FIGS. 2A and 2B are block diagrams further illustrating systems 10A and 10B. In particular, FIG. 2A illustrates an example configuration of IMD 14A and leads 16A and 16B. FIG. 2B illustrates an example configuration of IMD 14B and leads 16C and 16D. FIGS. 2A and 2B also illustrate sensors 40A and 40B (collectively “sensors 40”) that output signals as a function of one or more physiological parameters of patients 12.

IMD 14A may deliver neurostimulation therapy via electrodes 42A-D of lead 16A and electrodes 42E-H of lead 16B, while IMD 14B delivers neurostimulation via electrodes 421-L of lead 16C and electrodes 42 M-P of lead 16D (collectively “electrodes 42”). Electrodes 42 may be ring electrodes. The configuration, type and number of electrodes 42 illustrated in FIGS. 2A and 2B are merely exemplary. For example, leads 16 may each include eight electrodes 42, and the electrodes 42 need not be arranged linearly on each of leads 16.

In each of systems 10A and 10B, electrodes 42 are electrically coupled to a therapy delivery module 44 via leads 16. Therapy delivery module 44 may, for example, include an output pulse generator coupled to a power source such as a battery. Therapy delivery module 44 may deliver electrical pulses to a patient 12 via at least some of electrodes 42 under the control of a processor 46, which controls therapy delivery module 44 to deliver neurostimulation therapy according to one or more neurostimulation therapy parameter sets selected from available parameter sets stored in a memory 48. However, the invention is not limited to implantable neurostimulator embodiments or even to IMDs that deliver electrical stimulation. For example, in some embodiments a therapy delivery module of an IMD may include a pump, circuitry to control the pump, and a reservoir to store a therapeutic agent for delivery via the pump, and a processor of the IMD may control delivery of a therapeutic agent by the pump according to an infusion parameter set selected from among a plurality of infusion parameter sets stored in a memory.

An IMD 14 may also include a telemetry circuit 50 that enables processor 46 to communicate with programmers 20, 26. Via telemetry circuit 50, processor 46 may receive therapy parameter sets specified by a clinician from clinician programmer 20 for storage in memory 48. Processor 46 may also receive therapy parameter set selections and therapy adjustments made by a patient 12 using patient programmer 26 via telemetry circuit 50. In some embodiments, processor 46 may provide diagnostic information recorded by processor 46 and stored in memory 48 to one of programmers 20, 26 via telemetry circuit 50.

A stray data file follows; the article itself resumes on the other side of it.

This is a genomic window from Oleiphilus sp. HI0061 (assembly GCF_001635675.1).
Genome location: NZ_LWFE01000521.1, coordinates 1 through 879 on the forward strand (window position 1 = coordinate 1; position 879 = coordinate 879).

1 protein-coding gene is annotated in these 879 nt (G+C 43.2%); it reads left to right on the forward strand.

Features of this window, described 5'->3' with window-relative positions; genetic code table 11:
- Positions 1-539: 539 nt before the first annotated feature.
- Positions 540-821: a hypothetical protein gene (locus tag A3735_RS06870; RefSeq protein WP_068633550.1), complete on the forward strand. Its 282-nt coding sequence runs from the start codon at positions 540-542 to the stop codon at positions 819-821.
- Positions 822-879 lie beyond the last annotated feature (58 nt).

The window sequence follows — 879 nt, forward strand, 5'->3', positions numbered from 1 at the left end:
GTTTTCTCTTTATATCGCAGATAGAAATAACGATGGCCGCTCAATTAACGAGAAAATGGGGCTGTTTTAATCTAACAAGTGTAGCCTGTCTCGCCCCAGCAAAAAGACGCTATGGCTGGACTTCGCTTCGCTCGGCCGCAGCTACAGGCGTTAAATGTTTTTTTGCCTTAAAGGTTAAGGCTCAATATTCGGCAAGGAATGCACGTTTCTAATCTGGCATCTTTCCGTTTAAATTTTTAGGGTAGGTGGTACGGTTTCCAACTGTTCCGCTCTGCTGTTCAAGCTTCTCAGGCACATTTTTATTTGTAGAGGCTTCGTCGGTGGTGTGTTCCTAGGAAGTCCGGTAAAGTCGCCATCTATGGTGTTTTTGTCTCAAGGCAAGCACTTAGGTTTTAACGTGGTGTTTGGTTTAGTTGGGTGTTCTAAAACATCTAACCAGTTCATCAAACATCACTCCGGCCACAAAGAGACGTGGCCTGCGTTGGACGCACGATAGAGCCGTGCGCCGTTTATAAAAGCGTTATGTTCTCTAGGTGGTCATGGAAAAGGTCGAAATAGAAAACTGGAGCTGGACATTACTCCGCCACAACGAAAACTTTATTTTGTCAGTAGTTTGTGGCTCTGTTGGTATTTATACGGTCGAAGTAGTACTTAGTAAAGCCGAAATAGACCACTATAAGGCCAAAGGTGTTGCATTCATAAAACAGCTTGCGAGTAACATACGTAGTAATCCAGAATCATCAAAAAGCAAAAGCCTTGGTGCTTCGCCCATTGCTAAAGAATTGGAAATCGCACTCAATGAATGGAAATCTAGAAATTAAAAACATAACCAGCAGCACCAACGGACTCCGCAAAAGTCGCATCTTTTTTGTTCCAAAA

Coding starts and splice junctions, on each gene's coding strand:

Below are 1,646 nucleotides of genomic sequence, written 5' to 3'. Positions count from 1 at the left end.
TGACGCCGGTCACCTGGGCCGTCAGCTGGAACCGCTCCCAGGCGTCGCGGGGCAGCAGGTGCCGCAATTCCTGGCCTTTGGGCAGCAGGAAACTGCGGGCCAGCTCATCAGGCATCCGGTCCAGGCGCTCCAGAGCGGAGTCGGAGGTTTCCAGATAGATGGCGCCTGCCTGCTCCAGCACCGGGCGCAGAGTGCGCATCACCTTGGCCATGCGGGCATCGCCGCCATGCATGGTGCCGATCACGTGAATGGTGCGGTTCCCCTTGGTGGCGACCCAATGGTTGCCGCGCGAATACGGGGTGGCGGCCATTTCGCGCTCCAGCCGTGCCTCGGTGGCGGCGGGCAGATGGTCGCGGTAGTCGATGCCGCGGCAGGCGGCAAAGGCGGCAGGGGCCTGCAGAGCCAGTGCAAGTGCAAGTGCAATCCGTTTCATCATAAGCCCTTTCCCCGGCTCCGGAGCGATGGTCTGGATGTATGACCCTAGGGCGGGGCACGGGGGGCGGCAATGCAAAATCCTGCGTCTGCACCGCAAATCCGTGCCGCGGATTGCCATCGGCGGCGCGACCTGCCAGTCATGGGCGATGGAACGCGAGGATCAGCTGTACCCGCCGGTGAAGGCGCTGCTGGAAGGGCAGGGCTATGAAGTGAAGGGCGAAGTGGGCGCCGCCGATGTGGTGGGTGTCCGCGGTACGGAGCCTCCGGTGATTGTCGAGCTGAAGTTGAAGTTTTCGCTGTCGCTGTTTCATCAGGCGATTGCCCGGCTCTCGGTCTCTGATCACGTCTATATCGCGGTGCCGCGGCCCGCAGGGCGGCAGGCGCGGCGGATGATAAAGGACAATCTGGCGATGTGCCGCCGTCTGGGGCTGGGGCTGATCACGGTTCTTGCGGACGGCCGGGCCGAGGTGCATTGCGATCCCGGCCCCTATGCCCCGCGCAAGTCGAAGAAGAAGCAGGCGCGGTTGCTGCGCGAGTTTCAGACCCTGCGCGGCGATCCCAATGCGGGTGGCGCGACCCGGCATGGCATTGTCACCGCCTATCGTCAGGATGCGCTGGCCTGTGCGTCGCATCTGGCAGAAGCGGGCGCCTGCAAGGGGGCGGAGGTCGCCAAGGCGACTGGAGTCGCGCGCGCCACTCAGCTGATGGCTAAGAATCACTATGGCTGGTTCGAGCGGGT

Processor 46 may include a microprocessor, a controller, a digital signal processor (DSP), an application specific integrated circuit (ASIC), a field-programmable gate array (FPGA), discrete logic circuitry, or the like. Memory 48 may include any volatile, non-volatile, magnetic, optical, or electrical media, such as a random access memory (RAM), read-only memory (ROM), non-volatile RAM (NVRAM), electrically-erasable programmable ROM (EEPROM), flash memory, and the like. In some embodiments, memory 48 stores program instructions that, when executed by processor 46, cause an IMD 14 and processor 46 to perform the functions attributed to them herein.

Each of sensors 40 outputs a signal as a function of one or more physiological parameters of a patient 12. An IMD 14 may include circuitry (not shown) that conditions the signals output by sensors 40 such that they may be analyzed by processor 46. For example, an IMD 14 may include one or more analog to digital converters to convert analog signals output by sensors 40 into digital signals usable by processor 46, as well as suitable filter and amplifier circuitry. Although shown as including two sensors 40, systems 10 may include any number of sensors.

Further, as illustrated in FIGS. 2A and 2B, sensors 40 may be included as part of an IMD 14, or coupled to the IMD 14 via leads 16. Sensors 40 may be coupled to an IMD 14 via therapy leads 16A-16D, or via other leads 16, such as lead 16E depicted in FIGS. 2A and 2B. In some embodiments, a sensor located outside of an IMD 14 may be in wireless communication with processor 46. Wireless communication between sensors 40 and an IMD 14 may, as examples, include RF communication or communication via electrical signals conducted through the tissue and/or fluid of a patient 12.

As discussed above, exemplary physiological parameters of a patient 12 that may be monitored by an IMD 14 to determine values of one or more sleep quality metrics include activity level, posture, heart rate, ECG morphology, respiration rate, respiratory volume, blood pressure, blood oxygen saturation, partial pressure of oxygen within blood, partial pressure of oxygen within cerebrospinal fluid, muscular activity and tone, core temperature, subcutaneous temperature, arterial blood flow, the level of melatonin within a bodily fluid of a patient 12, brain electrical activity, EEG morphology, and eye motion. Further, as discussed above, external medical device embodiments of the invention may additionally or alternatively monitor galvanic skin response. Sensors 40 may be of any type known in the art capable of outputting a signal as a function of one or more of these parameters.